[Xymon] Technical questions regarding message flow
jlaidman at rebel-it.com.au
Thu Dec 13 02:54:46 CET 2012
On 12 December 2012 02:17, Michael Beatty <Michael.Beatty at sherwin.com>wrote:
> What does the message look like and how big is it (excluding message
> text) ?
> Is it XML?
No, it's raw text. When you send a status message from the command-line or
in a script, the content of the text is sent to the server. There's no
encoding, no compression, no conversion, no (added) headers, nothing but
what you send. So a shell-based Xymon client clone can be constructed
using telnet like so:
( echo "MSG"; sleep 1 ) | telnet $HOST $PORT
And the message on the wire looks like (depending on the test and message
status the,host,name.conn Thu Dec 25 00:00:01 UTC 2012
In standard Xymon/BB messages, there's no text sent back from the server.
A "central" mode client is different - see later. There are different
message types, which you can read about in the man page for the "xymon"
How is the connection made between the client and host? Are sockets made?
Yes, as per above. Also see other examples:
> How does the server handle large volumes of connections. One thing I have
> read is that any bottle necks will be more likely with disk I/O than
> network traffic, is this fair?
Probably, but I can't comment with any authority. I know that the Xymon
daemon (xymond) keeps a lot of stuff in memory, with periodic snapshots
written to disk, and so this probably improves performance significantly
compared to Big Brother.
> The next part I'm not sure I understand correctly.... The sever then sends
> a response to the client that contains data that instructs the client what
> information it wants next time (this is taken from hosts.cfg?) The client
> then uses this response to determine which information to collect and send
> the next time the client is launched.
There are potentially two parts to the client-server interaction. A client
can have its own "ext" scripts that connect to the server and send an
update on a single client-side test. This is not the default, and would
need to be added on top of a standard Xymon client installation. For
instance, my systems all have checks on the SMART disk status, which can
only be done on the client side, and are not included in the standard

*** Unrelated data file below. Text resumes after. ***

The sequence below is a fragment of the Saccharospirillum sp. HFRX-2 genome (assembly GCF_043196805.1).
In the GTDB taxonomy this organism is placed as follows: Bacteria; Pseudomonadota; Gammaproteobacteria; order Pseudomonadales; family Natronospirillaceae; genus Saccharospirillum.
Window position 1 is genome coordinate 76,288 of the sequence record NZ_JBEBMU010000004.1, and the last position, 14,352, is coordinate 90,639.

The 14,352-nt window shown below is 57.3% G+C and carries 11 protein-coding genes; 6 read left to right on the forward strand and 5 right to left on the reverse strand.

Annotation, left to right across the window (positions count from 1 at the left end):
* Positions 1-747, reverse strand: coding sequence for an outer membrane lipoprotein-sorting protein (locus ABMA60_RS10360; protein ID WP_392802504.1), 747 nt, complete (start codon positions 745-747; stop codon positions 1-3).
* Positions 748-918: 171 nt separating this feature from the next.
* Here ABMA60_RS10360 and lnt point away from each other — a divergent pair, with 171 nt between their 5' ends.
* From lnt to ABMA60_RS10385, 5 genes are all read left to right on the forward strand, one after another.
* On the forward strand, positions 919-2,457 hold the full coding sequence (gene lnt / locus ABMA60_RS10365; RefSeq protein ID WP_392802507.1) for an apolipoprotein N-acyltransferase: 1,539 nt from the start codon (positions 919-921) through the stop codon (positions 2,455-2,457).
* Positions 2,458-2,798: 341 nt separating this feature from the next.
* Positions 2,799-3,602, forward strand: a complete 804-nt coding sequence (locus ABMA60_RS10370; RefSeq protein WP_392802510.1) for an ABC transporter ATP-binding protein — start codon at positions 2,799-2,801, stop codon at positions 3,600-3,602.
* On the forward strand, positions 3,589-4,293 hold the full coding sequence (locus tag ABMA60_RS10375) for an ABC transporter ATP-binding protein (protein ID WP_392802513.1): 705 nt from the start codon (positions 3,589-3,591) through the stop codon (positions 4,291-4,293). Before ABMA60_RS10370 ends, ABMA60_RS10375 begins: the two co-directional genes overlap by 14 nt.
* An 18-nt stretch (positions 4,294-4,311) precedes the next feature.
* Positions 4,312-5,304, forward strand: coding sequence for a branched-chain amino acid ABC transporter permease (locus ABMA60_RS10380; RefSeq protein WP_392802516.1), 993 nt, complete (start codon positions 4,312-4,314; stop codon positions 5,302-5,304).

The rest of the data sent to the server are concatenated into one long
"client" message. This is all driven by the "xymonclient.sh" script, which
in turn runs xymonclient-linux.sh (or whichever) and logfetch. The client
connects to the server and sends a client data message looking like so:
client the,host,name.linux linux
Thu Dec 25 00:00:01 UTC 2012
Linux the.host.name 126.96.36.199-1.2.3-smp x86_64
This is exactly what you see when you click on the "Client data available"
link at the bottom of some of the status pages (eg "conn").
Now, if the client is in "local mode", that's the end.
However, in "central mode", the client script wait for Xymon to send back
some logfetch info. This is stored in the temporary logfetch configuration
file, typically /tmp/logfetch.<name of server>.cfg. This contains the
sections of client-local.cfg on the server that are relevant to the client.
You can see the logfetch configuration by catting the temporary file, or
you can fetch it yourself with the following command:
printf "[dummy]\ntesting\n" | $XYMON $XYMSRV 'client/dummyID
Each time the xymonclient.sh script runs, it launches logfetch, which uses
this temporary logfetch configuration to determine what to append to the
client message to be sent back to Xymon. On each run, the configuration
being used is from the last time xymonclient.sh was run, which is why there
is a delay (of 5 to 10 minutes) in changes to client-local.cfg being picked
up on the client.
The client knows nothing of the contents of hosts.cfg. (I think there's a
way it can get it with a "hostinfo" message, but I don't believe any of the
standard client scripts and binaries use this.) The content of the client
message is pretty much governed by the commands in the xymonclient-linux.sh
(or whatever) script, and logwatch and its configuration derived from
> So, aside from the server's ping test, all traffic is initiated by the
Well, aside from the other network tests (ssh, telnet, http, etc) and other
"ext" tests, yes that is correct.
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